Briney Bug returns to Fort Pierce, Florida, after its maiden voyage to Erie, Pennsylvannia. Rudy and Jill wanted to visit family and see the east coast. They say it was nice to get away from the hurricanes, but "then we were caught in the 'flood of the century' in the Erie Canal. The fun just never stops."
What about diesel engines?
Driving any boat slowly requires less horsepower than going faster, and this is the second key to low-cost cruising under power. In full displacement hulls, at least in sizes most of us want to operate, each knot increase in speed will double fuel consumption, cutting the range in half; this also doubles the cost. Conversely, by reducing speed, each knot reduction will cut the fuel consumption in half, cut the cost in half, thus doubling the range.
Our goal with Briney Bug was to consume less than one half gallon of fuel per hour, and to be able to have a speed at, or better, than what our average speed was when cruising under light conditions in our sailboat.
Since a diesel engine has a longer life when working within a specific RPM range, we wanted our engine to be sized for our targeted fuel consumption, rather than running a larger engine at a too low and more unhealthy RPM. Employing this concept, we are able to operate our boat with only a 40 horsepower engine, giving us a continuous speed of 5 knots.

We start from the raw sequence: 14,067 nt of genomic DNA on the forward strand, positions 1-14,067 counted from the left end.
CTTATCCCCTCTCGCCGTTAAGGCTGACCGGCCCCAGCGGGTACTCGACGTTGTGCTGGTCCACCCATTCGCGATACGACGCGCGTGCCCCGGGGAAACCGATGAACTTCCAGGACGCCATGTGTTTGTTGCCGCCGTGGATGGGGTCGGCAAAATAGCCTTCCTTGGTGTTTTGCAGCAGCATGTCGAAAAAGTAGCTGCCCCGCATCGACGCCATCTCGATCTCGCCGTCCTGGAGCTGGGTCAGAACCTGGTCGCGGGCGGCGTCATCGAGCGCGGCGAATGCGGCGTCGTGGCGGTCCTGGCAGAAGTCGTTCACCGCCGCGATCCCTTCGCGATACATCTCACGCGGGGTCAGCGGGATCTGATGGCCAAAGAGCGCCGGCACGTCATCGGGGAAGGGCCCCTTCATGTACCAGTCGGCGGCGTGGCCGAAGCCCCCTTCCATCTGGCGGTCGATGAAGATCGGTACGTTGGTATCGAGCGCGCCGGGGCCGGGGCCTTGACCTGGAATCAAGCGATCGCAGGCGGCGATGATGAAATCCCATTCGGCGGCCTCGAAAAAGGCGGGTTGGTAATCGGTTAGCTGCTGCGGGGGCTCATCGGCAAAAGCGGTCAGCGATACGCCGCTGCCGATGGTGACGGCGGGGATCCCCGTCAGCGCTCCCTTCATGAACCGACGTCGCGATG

Yes, a bigger engine would push us faster, but our goal is economy not speed. A lighter hull would require less horsepower for the same speed, or more speed at the same consumption, but we wanted the comfort of heft, thus a heavier boat. We can still exceed six knots with this engine, but we reject the faster speed for continuous running, because of the cost to do so.
Installing twin engines, “in case one fails,” sounds like a logical argument, but if the previously mentioned installation and maintenance considerations are not followed, all that has been accomplished is an increase in cost, a loss of valuable engine room space, exposure of the running gear to lurking dangers, while the reliability of the engines will still be doubtful.
Since a diesel engine, if properly installed and maintained, is reliable, we chose a single engine installation for Briney Bug, and we make sure to have clean fuel and the necessary spare parts, tools, manuals, etc., on board, and to perform that all important maintenance.
—Rudy and Jill Sechez
Here’s how the Briney Bug story is presented:
What does Briney Bug look like?
What about hull design?
What is the secret to engine dependability?
What’s your advice on replacement parts?
What about diesel engines?
How do you contend with boat motion?
Why do you have a sailing rig?
What’s with the big rudder?
Why do you have an open pilothouse?
Simplicity and self-sufficiency rule aboard Briney Bug . . .
How does one go about finding the right boat?
How much did Briney Bug cost?
Editor’s note: Rudy and Jill Sechez, when they are not away cruising, live aboard Briney Bug in Port St. Joe, Florida, and provide boat and yacht repair services. They can be reached at 850-832-7748 or via e-mail by clicking here.